ROB OAKESHOTT, INDEPENDENT: (Laughs). It's a back-handed compliment.

TONY WINDSOR: And I thank them for their wisdom. I do. We get on well with both the whips. They're
good people. They know the game.

HEATHER EWART: The biggest change of all happens in a conference room twice a week near the front
door of the House of Representatives when the Parliament is sitting. That's when all the party
whips, the Speaker of the House, Greens member Adam Bandt and independent Rob Oakeshott decide the
order of business in the House and what time is allocated for debates on bills and motions.

JOEL FITZGIBBON: Most powerful committee in the Parliament.

WARREN ENTSCH: And we do have moments in that process, but it's ...

JOEL FITZGIBBON: Come on, come on, come on, come on - brawls, I would call them.

WARREN ENTSCH: Well, that too. I mean, we don't talk about the time I jumped across the table, OK?
I But, I had to be restrained. But the Speaker did a good job.

JOEL FITZGIBBON: That's only half true.

WARREN ENTSCH: But the reality is that it's only about five weeks. It's a totally new concept. And
sometimes things can be a little bit difficult there. But I guess as we move into next year, you
get a much better understanding of what you need to do and how to achieve things and I'm sure that
we all concede that at this stage we still got our trainer wheels on.

HEATHER EWART: Do you think everyone still has their trainer wheels on?

ROB OAKESHOTT: Oh, they shouldn't talk about themselves like that.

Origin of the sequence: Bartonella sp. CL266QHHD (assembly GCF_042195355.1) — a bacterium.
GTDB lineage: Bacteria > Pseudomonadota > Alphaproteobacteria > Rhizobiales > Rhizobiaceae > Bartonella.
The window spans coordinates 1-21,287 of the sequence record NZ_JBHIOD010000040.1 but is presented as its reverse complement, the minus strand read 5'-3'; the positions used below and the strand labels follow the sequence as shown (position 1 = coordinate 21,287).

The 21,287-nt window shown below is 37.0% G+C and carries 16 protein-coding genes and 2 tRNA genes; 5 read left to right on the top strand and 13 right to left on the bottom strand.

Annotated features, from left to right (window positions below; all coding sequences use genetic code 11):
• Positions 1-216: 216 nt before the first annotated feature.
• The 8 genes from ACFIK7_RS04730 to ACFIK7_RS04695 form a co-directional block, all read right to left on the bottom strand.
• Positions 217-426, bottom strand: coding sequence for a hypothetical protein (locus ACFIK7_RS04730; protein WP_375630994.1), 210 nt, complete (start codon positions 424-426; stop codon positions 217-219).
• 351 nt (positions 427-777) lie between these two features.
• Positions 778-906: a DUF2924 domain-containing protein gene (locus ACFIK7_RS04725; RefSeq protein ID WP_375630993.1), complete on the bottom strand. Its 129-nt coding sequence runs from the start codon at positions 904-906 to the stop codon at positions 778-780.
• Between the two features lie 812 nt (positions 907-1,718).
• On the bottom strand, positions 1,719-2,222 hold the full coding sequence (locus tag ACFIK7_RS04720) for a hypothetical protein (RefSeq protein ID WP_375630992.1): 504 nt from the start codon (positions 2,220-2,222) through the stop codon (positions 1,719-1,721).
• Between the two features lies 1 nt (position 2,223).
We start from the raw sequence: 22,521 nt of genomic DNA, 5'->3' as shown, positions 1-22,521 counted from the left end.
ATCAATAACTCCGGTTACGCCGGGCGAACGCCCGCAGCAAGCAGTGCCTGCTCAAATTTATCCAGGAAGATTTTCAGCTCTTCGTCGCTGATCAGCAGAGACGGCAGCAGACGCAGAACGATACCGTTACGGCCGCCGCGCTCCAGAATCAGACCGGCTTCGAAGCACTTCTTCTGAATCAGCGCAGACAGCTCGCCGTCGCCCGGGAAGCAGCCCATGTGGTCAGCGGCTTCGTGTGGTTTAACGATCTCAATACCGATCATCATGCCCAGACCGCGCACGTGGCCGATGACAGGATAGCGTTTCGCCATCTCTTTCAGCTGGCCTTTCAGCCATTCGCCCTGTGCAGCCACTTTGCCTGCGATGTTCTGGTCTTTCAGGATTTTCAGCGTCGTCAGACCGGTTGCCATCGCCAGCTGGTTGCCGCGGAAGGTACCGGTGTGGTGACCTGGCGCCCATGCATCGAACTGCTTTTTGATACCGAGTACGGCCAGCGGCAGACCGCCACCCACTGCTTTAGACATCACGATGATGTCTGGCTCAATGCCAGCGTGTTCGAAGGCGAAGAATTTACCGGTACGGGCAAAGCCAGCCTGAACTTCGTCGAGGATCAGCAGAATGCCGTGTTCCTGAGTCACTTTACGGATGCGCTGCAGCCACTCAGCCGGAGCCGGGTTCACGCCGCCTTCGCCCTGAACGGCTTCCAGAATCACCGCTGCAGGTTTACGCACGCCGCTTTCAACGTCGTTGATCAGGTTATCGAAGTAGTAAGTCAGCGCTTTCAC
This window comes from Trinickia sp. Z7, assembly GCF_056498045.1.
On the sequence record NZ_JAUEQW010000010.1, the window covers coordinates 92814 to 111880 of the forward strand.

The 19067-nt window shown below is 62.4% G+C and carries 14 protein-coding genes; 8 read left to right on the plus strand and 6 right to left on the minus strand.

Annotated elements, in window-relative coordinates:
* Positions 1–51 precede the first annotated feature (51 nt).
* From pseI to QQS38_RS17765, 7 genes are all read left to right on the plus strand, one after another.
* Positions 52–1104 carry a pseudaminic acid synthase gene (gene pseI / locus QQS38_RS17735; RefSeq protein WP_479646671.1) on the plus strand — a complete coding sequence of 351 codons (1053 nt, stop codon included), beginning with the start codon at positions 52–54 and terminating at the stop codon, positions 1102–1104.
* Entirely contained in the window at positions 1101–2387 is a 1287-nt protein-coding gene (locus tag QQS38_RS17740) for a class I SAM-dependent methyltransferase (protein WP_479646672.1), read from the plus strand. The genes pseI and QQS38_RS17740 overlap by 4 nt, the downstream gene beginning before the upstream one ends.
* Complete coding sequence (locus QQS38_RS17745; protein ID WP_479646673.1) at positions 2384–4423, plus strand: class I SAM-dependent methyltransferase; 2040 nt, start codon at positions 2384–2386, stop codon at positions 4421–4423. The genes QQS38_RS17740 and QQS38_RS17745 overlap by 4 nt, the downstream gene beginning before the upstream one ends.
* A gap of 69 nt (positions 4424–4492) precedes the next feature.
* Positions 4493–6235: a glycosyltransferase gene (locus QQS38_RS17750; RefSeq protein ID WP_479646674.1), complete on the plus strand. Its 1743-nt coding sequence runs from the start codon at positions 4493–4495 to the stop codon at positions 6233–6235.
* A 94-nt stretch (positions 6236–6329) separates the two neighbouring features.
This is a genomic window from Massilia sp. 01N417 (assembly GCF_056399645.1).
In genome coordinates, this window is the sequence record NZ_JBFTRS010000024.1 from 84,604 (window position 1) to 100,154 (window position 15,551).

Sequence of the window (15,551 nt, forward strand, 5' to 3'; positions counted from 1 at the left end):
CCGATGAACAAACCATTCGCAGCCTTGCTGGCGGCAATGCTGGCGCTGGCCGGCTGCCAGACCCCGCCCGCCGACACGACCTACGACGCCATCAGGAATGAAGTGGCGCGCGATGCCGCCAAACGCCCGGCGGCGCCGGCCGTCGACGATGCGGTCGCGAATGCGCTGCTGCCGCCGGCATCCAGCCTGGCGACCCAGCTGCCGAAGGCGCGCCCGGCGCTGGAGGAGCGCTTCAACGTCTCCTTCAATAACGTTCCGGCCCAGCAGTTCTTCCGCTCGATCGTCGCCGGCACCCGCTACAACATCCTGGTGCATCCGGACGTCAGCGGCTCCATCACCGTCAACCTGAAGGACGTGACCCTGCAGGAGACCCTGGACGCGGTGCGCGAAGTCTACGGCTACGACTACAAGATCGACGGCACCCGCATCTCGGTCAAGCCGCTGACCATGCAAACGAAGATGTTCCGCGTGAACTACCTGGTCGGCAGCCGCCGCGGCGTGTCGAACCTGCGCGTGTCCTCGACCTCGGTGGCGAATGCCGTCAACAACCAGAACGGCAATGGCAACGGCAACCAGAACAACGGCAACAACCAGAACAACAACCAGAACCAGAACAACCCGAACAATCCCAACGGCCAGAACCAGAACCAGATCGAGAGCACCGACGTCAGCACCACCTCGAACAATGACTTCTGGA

CHRISTOPHER PYNE, MANAGER OF OPPOSITION BUSINESS: Mr Speaker, I regard the last three words of the
leader's question and answer, which was the leader of the House's answer, which was clearly
designed to impugn the Member for Wentworth as highly disorderly.

SPEAKER: Sit down.

TONY WINDSOR: I think people would like to see Christopher Pyne have a puncher on his training
wheels. I've enjoyed the Parliament and I'm getting a bit sick of seeing Christopher every day on a
monocycle.

HEATHER EWART: The theatrics of Parliament set aside, what's central to its smooth operation is
that the Opposition and Labor whips get along. Their offices are right next door to each other and
the occasionally share a bottle of red to iron out problems and differences. At the end of this
tumultuous political year, they're pretty happy with their lot.

JOEL FITZGIBBON: People sitting back looking on the Parliament now I think would say, "Well,
despite all the fuss post-election, the Parliament seems to be functioning OK and we seem to be
getting good government."

WARREN ENTSCH: Hasn't shut down.

JOEL FITZGIBBON: Enstchy and I of course take a fair bit of the credit for that.

WARREN ENTSCH: Take all the credit - what do you mean? All of the ...

JOEL FITZGIBBON: OK, we'll take all of it.

TRACY BOWDEN: Political editor Heather Ewart there.